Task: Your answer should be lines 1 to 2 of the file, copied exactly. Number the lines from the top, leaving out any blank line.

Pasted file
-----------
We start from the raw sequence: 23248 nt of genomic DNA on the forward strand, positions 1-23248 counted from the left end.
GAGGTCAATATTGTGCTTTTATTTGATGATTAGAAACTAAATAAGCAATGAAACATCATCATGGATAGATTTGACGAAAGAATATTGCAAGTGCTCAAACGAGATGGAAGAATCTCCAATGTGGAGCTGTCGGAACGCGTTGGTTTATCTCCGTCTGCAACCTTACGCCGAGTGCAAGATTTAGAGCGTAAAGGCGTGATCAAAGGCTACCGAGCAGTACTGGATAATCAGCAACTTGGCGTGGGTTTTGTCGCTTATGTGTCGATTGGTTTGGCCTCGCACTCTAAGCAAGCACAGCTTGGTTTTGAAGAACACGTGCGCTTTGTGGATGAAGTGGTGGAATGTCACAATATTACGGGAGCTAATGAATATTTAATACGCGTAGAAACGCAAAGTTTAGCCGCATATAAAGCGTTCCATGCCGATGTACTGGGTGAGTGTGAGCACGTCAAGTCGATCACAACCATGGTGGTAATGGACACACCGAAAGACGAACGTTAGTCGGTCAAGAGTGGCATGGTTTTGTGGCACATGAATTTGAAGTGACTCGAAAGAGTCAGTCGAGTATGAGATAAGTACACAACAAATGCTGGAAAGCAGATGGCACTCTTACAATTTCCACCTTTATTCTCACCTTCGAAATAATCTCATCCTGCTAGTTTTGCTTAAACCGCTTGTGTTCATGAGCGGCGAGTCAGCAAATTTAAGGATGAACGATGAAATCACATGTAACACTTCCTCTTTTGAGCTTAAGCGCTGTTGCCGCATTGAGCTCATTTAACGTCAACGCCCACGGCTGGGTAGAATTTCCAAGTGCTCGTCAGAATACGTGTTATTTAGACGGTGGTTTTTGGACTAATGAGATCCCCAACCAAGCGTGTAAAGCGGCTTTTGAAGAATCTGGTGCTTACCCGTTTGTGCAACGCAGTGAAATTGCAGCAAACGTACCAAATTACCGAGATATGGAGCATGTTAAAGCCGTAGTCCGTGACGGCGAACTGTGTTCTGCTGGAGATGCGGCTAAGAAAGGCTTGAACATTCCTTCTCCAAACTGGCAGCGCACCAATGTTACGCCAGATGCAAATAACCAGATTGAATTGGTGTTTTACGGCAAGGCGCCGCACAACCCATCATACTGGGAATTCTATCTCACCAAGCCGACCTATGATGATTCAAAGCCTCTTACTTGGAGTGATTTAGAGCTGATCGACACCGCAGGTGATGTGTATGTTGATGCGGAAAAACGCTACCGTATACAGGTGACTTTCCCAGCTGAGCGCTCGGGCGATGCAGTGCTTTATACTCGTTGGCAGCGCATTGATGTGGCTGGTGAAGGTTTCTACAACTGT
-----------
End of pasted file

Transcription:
We start from the raw sequence: 23248 nt of genomic DNA on the forward strand, positions 1-23248 counted from the left end.
GAGGTCAATATTGTGCTTTTATTTGATGATTAGAAACTAAATAAGCAATGAAACATCATCATGGATAGATTTGACGAAAGAATATTGCAAGTGCTCAAACGAGATGGAAGAATCTCCAATGTGGAGCTGTCGGAACGCGTTGGTTTATCTCCGTCTGCAACCTTACGCCGAGTGCAAGATTTAGAGCGTAAAGGCGTGATCAAAGGCTACCGAGCAGTACTGGATAATCAGCAACTTGGCGTGGGTTTTGTCGCTTATGTGTCGATTGGTTTGGCCTCGCACTCTAAGCAAGCACAGCTTGGTTTTGAAGAACACGTGCGCTTTGTGGATGAAGTGGTGGAATGTCACAATATTACGGGAGCTAATGAATATTTAATACGCGTAGAAACGCAAAGTTTAGCCGCATATAAAGCGTTCCATGCCGATGTACTGGGTGAGTGTGAGCACGTCAAGTCGATCACAACCATGGTGGTAATGGACACACCGAAAGACGAACGTTAGTCGGTCAAGAGTGGCATGGTTTTGTGGCACATGAATTTGAAGTGACTCGAAAGAGTCAGTCGAGTATGAGATAAGTACACAACAAATGCTGGAAAGCAGATGGCACTCTTACAATTTCCACCTTTATTCTCACCTTCGAAATAATCTCATCCTGCTAGTTTTGCTTAAACCGCTTGTGTTCATGAGCGGCGAGTCAGCAAATTTAAGGATGAACGATGAAATCACATGTAACACTTCCTCTTTTGAGCTTAAGCGCTGTTGCCGCATTGAGCTCATTTAACGTCAACGCCCACGGCTGGGTAGAATTTCCAAGTGCTCGTCAGAATACGTGTTATTTAGACGGTGGTTTTTGGACTAATGAGATCCCCAACCAAGCGTGTAAAGCGGCTTTTGAAGAATCTGGTGCTTACCCGTTTGTGCAACGCAGTGAAATTGCAGCAAACGTACCAAATTACCGAGATATGGAGCATGTTAAAGCCGTAGTCCGTGACGGCGAACTGTGTTCTGCTGGAGATGCGGCTAAGAAAGGCTTGAACATTCCTTCTCCAAACTGGCAGCGCACCAATGTTACGCCAGATGCAAATAACCAGATTGAATTGGTGTTTTACGGCAAGGCGCCGCACAACCCATCATACTGGGAATTCTATCTCACCAAGCCGACCTATGATGATTCAAAGCCTCTTACTTGGAGTGATTTAGAGCTGATCGACACCGCAGGTGATGTGTATGTTGATGCGGAAAAACGCTACCGTATACAGGTGACTTTCCCAGCTGAGCGCTCGGGCGATGCAGTGCTTTATACTCGTTGGCAGCGCATTGATGTGGCTGGTGAAGGTTTCTACAACTGT